What is Physical Therapy?
In an editorial that appeared in PT Magazine in October 1999, the publisher remarked: "Physical Therapists are good people to know. They're educated in understanding the interaction of all your body parts. Their hands-on approach begins with examination, diagnosis, and treatment of the immediate problem. Then they teach you how to take care of yourself by showing you how to do exercises and how to use your body properly to gain strength and mobility and prevent recurring injury. You'll find them advising on proper posture and body motion in the work place, treating injuries, consulting on fitness, and administering physical therapy in the home. Today physical therapists provide help for every part of the body to everyone from infants to the elderly - more than 1 million people everyday!"
That columnist hit it right on, and yet only scraped the surface.
The essence of Physical Therapy
Although the use of certain techniques of physical therapy goes back to ancient times, the modern profession of physical therapy developed in the twentieth century, in the wake of World War I. The very first modern American physical therapists were trained to work with soldiers returning from the war, and several groups of "reconstruction aides," as they were then called, actually were sent to military hospitals in France to institute early rehabilitation with wounded veterans.
Today's physical therapist is a direct descendant of these brave women (and a few men). Physical therapists now practice in a wide variety of settings, with patients from all age groups. Many people are familiar with physical therapists' work helping patients with orthopedic problems, such as low back pain or knee surgeries, to reduce pain and regain function. Others may be aware of the treatment that physical therapists provide to assist patients recovering from a stroke in learning to use their limbs and walk again. If you are old enough to remember the mid-century polio epidemics, you might be aware of the important role that physical therapists played in helping people with this disease minimize or overcome its paralyzing effects. Each of these recollections captures the essence of physical therapists. In today's health care system, physical therapists are the experts in the examination and treatment of musculoskeletal and neuromuscular problems that affect peoples' abilities to move the way they want and function as well as they want in their daily lives.
A future in Physical Therapy Physical Therapy: Making a Difference:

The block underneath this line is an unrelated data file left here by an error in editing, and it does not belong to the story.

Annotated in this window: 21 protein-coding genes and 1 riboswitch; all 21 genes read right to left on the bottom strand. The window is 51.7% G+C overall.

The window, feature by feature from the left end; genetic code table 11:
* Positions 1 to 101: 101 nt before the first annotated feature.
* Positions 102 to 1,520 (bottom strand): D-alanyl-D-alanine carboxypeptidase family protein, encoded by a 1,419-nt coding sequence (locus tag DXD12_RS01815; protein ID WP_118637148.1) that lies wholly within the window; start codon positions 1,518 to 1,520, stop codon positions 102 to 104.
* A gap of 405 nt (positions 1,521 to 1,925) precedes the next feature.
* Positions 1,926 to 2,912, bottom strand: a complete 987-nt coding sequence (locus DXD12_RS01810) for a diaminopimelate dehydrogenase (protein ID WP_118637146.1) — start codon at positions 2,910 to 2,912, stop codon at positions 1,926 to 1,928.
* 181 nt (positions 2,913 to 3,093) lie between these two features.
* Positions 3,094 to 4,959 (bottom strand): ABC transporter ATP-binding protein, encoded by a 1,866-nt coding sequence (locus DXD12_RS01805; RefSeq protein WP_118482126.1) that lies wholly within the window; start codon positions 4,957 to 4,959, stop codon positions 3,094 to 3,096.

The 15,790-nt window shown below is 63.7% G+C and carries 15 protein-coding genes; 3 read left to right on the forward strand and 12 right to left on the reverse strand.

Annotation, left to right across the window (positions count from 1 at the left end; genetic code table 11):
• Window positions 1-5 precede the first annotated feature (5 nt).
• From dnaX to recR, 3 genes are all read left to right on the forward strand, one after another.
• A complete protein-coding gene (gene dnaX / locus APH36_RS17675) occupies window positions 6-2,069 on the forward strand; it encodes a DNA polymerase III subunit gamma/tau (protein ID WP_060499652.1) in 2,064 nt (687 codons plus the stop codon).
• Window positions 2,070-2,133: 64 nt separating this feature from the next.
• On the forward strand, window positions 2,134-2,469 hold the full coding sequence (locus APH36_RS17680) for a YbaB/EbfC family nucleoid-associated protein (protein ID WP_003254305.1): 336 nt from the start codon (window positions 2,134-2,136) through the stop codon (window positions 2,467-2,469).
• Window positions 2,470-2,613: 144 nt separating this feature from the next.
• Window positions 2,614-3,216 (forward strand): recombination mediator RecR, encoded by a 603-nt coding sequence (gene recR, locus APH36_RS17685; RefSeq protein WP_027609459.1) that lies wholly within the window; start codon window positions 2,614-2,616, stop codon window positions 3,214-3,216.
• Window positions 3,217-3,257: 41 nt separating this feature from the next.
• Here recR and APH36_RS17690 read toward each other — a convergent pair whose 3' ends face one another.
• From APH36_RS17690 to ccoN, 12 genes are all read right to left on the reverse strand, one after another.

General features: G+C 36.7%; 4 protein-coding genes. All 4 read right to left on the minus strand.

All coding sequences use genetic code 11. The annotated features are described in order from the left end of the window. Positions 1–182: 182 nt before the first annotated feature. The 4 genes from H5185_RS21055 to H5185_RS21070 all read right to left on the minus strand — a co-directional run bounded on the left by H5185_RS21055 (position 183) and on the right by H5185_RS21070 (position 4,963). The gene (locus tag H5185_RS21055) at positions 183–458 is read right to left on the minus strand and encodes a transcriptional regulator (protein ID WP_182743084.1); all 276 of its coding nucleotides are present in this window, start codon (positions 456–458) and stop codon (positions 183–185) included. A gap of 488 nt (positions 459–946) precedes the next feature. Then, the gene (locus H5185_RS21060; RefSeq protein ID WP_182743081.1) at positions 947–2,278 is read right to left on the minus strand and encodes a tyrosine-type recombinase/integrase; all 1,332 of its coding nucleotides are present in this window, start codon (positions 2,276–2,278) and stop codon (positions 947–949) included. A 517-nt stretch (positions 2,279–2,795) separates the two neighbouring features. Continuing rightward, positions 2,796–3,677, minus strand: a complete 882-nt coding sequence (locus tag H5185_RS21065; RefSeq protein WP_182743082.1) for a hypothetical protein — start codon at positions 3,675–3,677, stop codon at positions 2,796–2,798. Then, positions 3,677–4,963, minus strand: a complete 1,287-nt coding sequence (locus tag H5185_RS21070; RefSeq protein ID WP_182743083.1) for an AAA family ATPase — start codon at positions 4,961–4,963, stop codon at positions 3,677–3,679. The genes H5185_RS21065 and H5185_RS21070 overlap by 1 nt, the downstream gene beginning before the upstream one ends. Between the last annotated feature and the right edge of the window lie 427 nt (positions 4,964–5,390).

A construction worker with an injured back...a senior citizen with arthritis...an infant with a birth defect...an Olympic athlete...a person who has a stroke...a child with a disability...a pregnant woman...an over stressed business executive...a diverse group of people, yet each can benefit in some way from physical therapy.
Physical therapists have the rewarding opportunity to make a positive difference in the quality of people's lives. Their work involves extensive contact with people-with both patients and other health care professionals.
Physical therapy takes a personal and direct approach to meeting an individual's health needs and wants, whether a patient's goal is walking independently or breaking a high-jump record. Along with the patient and other health care practitioners, the physical therapist shares the hard work and commitment needed to accomplish each individual patient's goals.
For people with health problems resulting from injury or disease, the physical therapist assists in the recovery process to make them stronger, relieve their pain, and help them to regain use of an affected limb or to relearn such activities of daily living as walking, dressing, or bathing. Because recovery does not end for patients as soon as they are out of the physical therapist's direct care, physical therapists must teach patients and their families what to do so that healing continues through self-care at home.
Physical therapists also seek to keep people well and safe from injury. They do this by teaching the importance of fitness and showing people how to avoid hurting their bodies at work or play. By designing and supervising individualized conditioning programs, physical therapists promote optimal physical performance and help health-conscious people to increase their overall fitness level and muscular strength and endurance.
Goals & Objectives
The Physical Therapy education is a five year program leading to the degree of Bachelor of Science in Physical Therapy. The main objective is to provide the country with Physical Therapists who are scientifically competent to render the services of their profession in modern health care.
To meet this objective, integrated and sequential courses of study shall be planned, utilizing didactic and laboratory practice and clinical practicum.
The specific objectives of the curricula in Physical Therapy are:
- To provide the students with the knowledge and ability to acquire skills essential to the practice of Physical Therapy.
- To enable the student to practice legal, ethico-moral, social responsibilities/ accountabilities.
- To encourage the students to cultivate caring attitude towards his patients and attitudes conducive to good interpersonal relationship with others.
- To produce a professional who will assume responsibilities for his personal and professional growth.
- Bachelor of Science in Physical Therapy
The Institute of Allied Medical Services
2600 Legarda Street, Sampaloc, Manila, Philippines
Tel. No. 734-7371 to 79 local 217